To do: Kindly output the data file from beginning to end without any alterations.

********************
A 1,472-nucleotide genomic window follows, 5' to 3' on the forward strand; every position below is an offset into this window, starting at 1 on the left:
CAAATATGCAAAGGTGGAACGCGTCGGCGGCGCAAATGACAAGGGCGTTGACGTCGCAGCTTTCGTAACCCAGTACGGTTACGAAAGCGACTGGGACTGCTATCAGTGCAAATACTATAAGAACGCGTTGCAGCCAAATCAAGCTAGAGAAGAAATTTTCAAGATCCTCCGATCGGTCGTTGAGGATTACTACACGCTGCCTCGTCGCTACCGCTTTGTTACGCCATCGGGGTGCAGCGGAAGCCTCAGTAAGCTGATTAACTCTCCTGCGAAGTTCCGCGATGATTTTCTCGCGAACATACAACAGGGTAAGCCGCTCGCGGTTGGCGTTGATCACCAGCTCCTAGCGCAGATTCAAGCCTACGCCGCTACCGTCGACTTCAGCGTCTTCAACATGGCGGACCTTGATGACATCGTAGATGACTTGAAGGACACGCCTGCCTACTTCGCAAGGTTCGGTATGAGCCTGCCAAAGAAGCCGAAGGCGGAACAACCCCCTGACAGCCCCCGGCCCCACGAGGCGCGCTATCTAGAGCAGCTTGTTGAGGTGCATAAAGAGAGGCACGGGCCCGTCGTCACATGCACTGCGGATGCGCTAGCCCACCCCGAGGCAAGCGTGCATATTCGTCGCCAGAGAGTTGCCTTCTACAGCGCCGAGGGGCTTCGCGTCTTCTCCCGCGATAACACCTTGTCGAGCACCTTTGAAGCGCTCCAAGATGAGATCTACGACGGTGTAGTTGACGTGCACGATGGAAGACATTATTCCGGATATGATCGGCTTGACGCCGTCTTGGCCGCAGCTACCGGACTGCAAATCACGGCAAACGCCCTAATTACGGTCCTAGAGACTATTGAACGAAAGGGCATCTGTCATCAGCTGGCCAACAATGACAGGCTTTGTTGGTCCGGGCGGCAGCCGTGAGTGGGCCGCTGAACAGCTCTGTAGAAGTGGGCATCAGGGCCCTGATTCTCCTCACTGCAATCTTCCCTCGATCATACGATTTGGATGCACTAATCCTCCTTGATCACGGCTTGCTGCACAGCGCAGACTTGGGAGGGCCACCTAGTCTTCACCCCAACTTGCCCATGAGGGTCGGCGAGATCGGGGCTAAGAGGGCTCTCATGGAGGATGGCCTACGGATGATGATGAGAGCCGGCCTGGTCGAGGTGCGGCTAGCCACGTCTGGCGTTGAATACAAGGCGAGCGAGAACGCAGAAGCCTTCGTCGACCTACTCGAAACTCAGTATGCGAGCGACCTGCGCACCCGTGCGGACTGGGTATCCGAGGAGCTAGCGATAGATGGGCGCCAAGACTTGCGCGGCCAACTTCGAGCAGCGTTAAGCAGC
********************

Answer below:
A 1,472-nucleotide genomic window follows, 5' to 3' on the forward strand; every position below is an offset into this window, starting at 1 on the left:
CAAATATGCAAAGGTGGAACGCGTCGGCGGCGCAAATGACAAGGGCGTTGACGTCGCAGCTTTCGTAACCCAGTACGGTTACGAAAGCGACTGGGACTGCTATCAGTGCAAATACTATAAGAACGCGTTGCAGCCAAATCAAGCTAGAGAAGAAATTTTCAAGATCCTCCGATCGGTCGTTGAGGATTACTACACGCTGCCTCGTCGCTACCGCTTTGTTACGCCATCGGGGTGCAGCGGAAGCCTCAGTAAGCTGATTAACTCTCCTGCGAAGTTCCGCGATGATTTTCTCGCGAACATACAACAGGGTAAGCCGCTCGCGGTTGGCGTTGATCACCAGCTCCTAGCGCAGATTCAAGCCTACGCCGCTACCGTCGACTTCAGCGTCTTCAACATGGCGGACCTTGATGACATCGTAGATGACTTGAAGGACACGCCTGCCTACTTCGCAAGGTTCGGTATGAGCCTGCCAAAGAAGCCGAAGGCGGAACAACCCCCTGACAGCCCCCGGCCCCACGAGGCGCGCTATCTAGAGCAGCTTGTTGAGGTGCATAAAGAGAGGCACGGGCCCGTCGTCACATGCACTGCGGATGCGCTAGCCCACCCCGAGGCAAGCGTGCATATTCGTCGCCAGAGAGTTGCCTTCTACAGCGCCGAGGGGCTTCGCGTCTTCTCCCGCGATAACACCTTGTCGAGCACCTTTGAAGCGCTCCAAGATGAGATCTACGACGGTGTAGTTGACGTGCACGATGGAAGACATTATTCCGGATATGATCGGCTTGACGCCGTCTTGGCCGCAGCTACCGGACTGCAAATCACGGCAAACGCCCTAATTACGGTCCTAGAGACTATTGAACGAAAGGGCATCTGTCATCAGCTGGCCAACAATGACAGGCTTTGTTGGTCCGGGCGGCAGCCGTGAGTGGGCCGCTGAACAGCTCTGTAGAAGTGGGCATCAGGGCCCTGATTCTCCTCACTGCAATCTTCCCTCGATCATACGATTTGGATGCACTAATCCTCCTTGATCACGGCTTGCTGCACAGCGCAGACTTGGGAGGGCCACCTAGTCTTCACCCCAACTTGCCCATGAGGGTCGGCGAGATCGGGGCTAAGAGGGCTCTCATGGAGGATGGCCTACGGATGATGATGAGAGCCGGCCTGGTCGAGGTGCGGCTAGCCACGTCTGGCGTTGAATACAAGGCGAGCGAGAACGCAGAAGCCTTCGTCGACCTACTCGAAACTCAGTATGCGAGCGACCTGCGCACCCGTGCGGACTGGGTATCCGAGGAGCTAGCGATAGATGGGCGCCAAGACTTGCGCGGCCAACTTCGAGCAGCGTTAAGCAGC